A fitting tribute to Paul Walker, Fast & Furious 7 stays true to the franchise and delivers an entertaining mess of cars, guns and of course, explosions.’

By now I am sure that most people understand that the Fast & Furious films tend to push most of their budgets into the special effects, explosives and luxurious cars, rather than into writing a plot filled with much substance. But such is the nature of almost any Vin Diesel movie; we are not here to think, we are here to be entertained.

The film begins with a somewhat corny and forced monologue from Deckard Shaw (Jason Statham) as he sets out for revenge on the team that put his younger brother in a near-death state (see: Fast & Furious 6). From there we see the main members of the team introduced in their current lives. Letty (Michelle Rodriguez) is still experiencing a severe bout of amnesia as she struggles to return to her reality, straining her relationship with Dom (Diesel). Brian (Paul Walker) is slowly adjusting to his life as a father, swapping fast cars for family-friendly mini-vans as he attempts to start a family with Mia (Jordana Brewster). However, this does not last long as Shaw’s quest for blood leads him to the team. Without the resources necessary to get one step ahead of Shaw, Dom is forced to help “Mr. Nobody” (Kurt Russell) rescue a kidnapped hacker to gain the assistance he needs. From there the plot bumbles its way through the story, as Shaw continues to meddle in the team’s plans to rescue the captive at the most inconvenient of times. Whilst the story of a F&F film is nothing to be taken seriously, the seventh iteration of the series certainly finds itself making unnecessary plot choices to reach the final sequence of events. This is likely attributable to the tragic death of Walker in late 2013, nearly half-way through the production of the film. It’s obvious that serious rewriting hampered the original direction of Furious 7 but the film still sticks to the spirit of the franchise, delivering on such an entertaining level that these issues become insignificant.

With more explosions and ridiculous stunts than you can shake several sticks at, the true heart of the movie lies in each of the high-octane action sequences that revolve around the crew. One moment you will find yourself on the edge of your seat in anticipation, the next you will be laughing at the sheer stupidity of what you are seeing; Fast & Furious doesn’t take itself too seriously and that is what makes it great. Let me just describe one scene in particular for you (Spoilers… I guess?): After witnessing the mayhem going on in downtown Los Angeles, Hobbs breaks open the cast on his arm simply by tensing his biceps, steals an ambulance and drives it off a bridge and into a drone, picks up a heavy machine gun from the drone, proceeds to wreck everything in sight and then shoots down a helicopter with his own sidearm. It is truly unbelievable to watch ‘The Rock’ become the biggest badass in the history of cinema in approximately ten minutes and I was laughing and cheering my way through it all. The action sequences of Fast 7 leave you with a buzz of adrenaline far greater than anything seen in the previous iterations of the franchise, which is not an easy feat given what has come before it. In the end they compensate more than enough for the weak storyline of the film, delivering on the trademark entertainment that has made the series so popular.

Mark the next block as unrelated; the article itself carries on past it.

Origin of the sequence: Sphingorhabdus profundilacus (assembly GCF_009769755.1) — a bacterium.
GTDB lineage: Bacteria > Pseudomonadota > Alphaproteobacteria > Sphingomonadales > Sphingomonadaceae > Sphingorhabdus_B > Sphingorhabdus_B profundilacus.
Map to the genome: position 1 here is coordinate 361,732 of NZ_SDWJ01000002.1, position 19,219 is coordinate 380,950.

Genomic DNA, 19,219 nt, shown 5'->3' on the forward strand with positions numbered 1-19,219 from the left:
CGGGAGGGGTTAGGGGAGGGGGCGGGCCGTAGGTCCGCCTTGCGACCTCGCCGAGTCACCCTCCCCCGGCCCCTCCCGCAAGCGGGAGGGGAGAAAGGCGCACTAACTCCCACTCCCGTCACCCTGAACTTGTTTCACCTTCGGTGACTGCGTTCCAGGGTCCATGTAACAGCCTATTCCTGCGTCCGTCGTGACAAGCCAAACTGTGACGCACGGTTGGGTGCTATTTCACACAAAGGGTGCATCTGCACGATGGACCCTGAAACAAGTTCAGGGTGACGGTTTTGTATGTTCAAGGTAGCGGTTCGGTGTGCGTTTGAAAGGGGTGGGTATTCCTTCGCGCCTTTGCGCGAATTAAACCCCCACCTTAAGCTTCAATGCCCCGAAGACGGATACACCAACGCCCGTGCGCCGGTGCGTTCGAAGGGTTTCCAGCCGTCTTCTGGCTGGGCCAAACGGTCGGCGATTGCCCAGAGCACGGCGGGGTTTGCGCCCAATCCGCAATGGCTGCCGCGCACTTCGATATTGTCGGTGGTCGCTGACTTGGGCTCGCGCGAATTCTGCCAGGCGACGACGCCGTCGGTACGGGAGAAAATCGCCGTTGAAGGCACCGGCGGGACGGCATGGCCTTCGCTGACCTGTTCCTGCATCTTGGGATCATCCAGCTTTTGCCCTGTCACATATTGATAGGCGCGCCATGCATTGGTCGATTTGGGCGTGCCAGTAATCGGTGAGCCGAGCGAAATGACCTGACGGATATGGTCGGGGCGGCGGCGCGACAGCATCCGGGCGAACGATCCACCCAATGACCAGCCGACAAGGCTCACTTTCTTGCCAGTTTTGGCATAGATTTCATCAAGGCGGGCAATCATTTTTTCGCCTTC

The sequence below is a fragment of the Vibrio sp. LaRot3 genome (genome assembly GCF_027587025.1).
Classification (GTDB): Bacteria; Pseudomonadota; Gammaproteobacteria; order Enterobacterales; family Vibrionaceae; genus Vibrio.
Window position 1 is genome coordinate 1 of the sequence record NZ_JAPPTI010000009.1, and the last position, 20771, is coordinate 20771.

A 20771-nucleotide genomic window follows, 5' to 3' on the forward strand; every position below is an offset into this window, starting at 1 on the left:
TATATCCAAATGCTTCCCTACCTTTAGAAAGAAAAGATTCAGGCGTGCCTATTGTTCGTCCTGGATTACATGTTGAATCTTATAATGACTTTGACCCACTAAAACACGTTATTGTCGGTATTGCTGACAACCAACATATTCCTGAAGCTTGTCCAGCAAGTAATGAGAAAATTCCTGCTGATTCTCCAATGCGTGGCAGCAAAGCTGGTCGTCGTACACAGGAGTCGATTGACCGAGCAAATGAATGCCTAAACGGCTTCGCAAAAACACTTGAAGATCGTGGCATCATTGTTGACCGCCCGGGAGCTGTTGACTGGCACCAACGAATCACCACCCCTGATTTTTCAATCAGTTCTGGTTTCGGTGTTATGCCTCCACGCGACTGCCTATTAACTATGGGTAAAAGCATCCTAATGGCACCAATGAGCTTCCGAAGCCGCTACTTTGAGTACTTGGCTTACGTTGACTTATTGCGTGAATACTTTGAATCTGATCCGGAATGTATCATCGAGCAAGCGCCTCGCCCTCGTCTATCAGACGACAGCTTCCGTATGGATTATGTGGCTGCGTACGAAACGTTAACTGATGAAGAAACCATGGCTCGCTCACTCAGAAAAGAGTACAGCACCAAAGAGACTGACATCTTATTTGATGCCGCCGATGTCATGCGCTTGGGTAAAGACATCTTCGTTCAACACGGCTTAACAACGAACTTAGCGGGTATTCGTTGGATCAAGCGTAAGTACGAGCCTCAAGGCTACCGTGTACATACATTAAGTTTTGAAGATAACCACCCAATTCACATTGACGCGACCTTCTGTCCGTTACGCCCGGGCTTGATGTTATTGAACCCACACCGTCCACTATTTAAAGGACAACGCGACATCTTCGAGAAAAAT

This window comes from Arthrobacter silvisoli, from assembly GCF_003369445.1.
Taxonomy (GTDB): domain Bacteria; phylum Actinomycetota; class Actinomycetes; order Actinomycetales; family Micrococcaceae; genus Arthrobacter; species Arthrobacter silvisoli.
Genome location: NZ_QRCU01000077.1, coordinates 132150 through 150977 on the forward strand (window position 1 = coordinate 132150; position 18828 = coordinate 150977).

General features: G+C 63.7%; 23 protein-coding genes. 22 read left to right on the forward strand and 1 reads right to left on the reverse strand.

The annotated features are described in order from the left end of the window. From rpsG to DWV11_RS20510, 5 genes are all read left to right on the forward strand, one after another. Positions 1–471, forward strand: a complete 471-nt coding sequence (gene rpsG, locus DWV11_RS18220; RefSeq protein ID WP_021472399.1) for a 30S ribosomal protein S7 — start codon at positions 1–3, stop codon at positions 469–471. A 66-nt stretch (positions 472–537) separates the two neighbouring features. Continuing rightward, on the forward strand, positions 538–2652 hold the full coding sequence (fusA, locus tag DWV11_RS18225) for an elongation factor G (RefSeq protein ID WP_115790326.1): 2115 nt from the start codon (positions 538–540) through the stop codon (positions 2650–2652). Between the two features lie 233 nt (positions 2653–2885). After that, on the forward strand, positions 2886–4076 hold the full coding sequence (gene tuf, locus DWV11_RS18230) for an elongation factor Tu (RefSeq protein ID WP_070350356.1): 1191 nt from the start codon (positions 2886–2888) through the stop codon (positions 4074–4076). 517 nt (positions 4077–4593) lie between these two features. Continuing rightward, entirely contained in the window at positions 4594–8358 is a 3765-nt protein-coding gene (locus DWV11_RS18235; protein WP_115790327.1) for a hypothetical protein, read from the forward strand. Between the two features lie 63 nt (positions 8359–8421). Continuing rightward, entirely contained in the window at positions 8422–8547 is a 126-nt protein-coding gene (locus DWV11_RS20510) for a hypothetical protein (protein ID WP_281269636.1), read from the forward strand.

While majority of the film is action-orientated, the death of Walker and the fate of his character certainly linger in the back of your mind during the events of Furious 7. I will not spoil the ending, but it serves as a fitting and emotional tribute to the man who was in so many ways at the core of the franchise. Throughout the film Dom refers to his team as family, drawing obvious parallels between the relationship of the characters and the relationship of the cast. Walker will always be remembered for his role as Brian O’Conner in the evolution of the Fast and Furious from street racing to global heists. What the team behind Furious 7 did to ensure that Paul’s last film would be bigger and better than the rest is commendable and leaves a lasting mark on the minds of viewers about a life sadly lost far too early. The film won’t win an Oscar, but the combination of action, recklessly entertaining driving and cheesy one-liners makes Furious 7 a memorable trip to the cinemas.